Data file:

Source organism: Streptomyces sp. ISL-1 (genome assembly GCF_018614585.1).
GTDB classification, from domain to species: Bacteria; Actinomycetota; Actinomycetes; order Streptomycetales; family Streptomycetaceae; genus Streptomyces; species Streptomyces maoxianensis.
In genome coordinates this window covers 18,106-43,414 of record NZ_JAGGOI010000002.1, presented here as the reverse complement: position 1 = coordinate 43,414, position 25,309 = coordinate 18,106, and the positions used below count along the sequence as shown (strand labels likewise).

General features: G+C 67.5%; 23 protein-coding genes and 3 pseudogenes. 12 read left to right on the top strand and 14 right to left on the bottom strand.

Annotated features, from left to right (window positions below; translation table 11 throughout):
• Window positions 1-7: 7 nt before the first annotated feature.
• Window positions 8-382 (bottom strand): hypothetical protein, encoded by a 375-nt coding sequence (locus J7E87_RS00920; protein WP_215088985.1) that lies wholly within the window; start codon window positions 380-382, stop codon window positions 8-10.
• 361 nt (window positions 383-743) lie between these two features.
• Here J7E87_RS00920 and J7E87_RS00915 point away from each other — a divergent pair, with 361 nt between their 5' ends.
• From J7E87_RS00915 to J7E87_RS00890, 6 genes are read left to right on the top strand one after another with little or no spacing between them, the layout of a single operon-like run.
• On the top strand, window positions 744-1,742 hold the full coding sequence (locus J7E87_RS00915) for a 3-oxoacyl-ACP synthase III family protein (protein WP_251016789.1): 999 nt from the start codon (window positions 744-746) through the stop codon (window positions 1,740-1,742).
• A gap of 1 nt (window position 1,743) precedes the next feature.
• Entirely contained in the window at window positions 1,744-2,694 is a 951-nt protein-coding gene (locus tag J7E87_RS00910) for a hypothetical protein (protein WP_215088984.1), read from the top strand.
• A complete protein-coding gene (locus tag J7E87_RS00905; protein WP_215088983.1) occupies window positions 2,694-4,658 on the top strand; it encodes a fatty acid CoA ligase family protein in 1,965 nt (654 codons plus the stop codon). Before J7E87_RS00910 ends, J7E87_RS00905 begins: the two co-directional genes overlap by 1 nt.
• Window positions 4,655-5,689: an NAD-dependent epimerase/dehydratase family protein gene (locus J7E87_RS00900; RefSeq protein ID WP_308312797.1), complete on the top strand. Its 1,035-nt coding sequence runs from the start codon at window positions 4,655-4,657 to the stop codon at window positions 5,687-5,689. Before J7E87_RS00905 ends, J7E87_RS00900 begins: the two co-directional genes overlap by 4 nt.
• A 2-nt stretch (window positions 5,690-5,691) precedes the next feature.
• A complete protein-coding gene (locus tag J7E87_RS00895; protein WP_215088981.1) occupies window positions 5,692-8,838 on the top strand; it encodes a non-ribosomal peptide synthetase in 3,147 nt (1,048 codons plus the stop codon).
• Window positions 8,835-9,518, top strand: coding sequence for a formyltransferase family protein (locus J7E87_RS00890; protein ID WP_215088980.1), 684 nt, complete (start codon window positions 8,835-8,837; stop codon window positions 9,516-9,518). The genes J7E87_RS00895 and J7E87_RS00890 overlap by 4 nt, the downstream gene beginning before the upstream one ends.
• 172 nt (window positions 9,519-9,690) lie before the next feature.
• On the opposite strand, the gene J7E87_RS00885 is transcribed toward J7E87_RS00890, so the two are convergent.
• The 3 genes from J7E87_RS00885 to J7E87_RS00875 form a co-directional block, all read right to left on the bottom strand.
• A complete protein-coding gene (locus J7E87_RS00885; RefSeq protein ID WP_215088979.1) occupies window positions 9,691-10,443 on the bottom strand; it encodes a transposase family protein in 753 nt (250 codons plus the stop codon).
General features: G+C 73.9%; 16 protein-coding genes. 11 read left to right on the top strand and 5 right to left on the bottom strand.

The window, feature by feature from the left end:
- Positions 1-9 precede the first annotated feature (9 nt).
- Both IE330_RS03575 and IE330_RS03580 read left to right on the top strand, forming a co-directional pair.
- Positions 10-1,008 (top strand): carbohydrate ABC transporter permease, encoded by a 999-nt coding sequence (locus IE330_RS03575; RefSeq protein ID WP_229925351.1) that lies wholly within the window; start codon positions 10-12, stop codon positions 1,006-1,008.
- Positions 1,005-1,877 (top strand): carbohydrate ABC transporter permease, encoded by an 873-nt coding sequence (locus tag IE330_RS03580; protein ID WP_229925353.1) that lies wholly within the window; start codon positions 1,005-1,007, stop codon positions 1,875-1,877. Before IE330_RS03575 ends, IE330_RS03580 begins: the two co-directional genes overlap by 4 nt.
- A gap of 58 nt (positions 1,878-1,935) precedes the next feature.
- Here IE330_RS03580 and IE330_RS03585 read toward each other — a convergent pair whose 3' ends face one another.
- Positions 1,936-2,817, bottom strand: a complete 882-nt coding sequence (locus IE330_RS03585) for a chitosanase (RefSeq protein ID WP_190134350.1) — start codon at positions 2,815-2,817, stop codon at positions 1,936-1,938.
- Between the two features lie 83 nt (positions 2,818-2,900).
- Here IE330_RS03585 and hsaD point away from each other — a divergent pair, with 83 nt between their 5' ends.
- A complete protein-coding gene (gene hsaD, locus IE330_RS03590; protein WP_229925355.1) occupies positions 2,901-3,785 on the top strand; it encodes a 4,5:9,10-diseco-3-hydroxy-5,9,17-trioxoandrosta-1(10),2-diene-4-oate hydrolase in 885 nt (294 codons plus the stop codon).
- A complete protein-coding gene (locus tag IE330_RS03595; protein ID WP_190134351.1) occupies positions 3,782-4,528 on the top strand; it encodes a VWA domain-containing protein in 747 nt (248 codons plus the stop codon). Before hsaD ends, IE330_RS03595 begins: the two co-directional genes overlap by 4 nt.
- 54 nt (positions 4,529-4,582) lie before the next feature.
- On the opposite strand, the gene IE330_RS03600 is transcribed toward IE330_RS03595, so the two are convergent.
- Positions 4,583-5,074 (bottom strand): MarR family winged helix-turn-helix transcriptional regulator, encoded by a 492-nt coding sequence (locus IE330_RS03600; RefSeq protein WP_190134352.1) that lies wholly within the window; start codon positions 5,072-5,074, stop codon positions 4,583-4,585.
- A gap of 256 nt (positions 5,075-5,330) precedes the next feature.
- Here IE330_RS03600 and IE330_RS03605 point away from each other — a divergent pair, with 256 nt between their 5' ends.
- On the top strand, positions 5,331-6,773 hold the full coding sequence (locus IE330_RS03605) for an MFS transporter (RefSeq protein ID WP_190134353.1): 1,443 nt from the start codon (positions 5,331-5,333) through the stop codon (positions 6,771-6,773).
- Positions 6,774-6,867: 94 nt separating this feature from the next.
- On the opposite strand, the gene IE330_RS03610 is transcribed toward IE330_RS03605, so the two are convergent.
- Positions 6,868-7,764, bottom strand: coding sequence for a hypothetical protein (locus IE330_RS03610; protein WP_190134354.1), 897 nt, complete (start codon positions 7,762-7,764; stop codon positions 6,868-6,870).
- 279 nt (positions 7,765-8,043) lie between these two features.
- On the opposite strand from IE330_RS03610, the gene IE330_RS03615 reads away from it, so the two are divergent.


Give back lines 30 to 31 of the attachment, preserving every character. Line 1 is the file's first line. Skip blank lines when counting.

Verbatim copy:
- Here IE330_RS03580 and IE330_RS03585 read toward each other — a convergent pair whose 3' ends face one another.
- Positions 1,936-2,817, bottom strand: a complete 882-nt coding sequence (locus IE330_RS03585) for a chitosanase (RefSeq protein ID WP_190134350.1) — start codon at positions 2,815-2,817, stop codon at positions 1,936-1,938.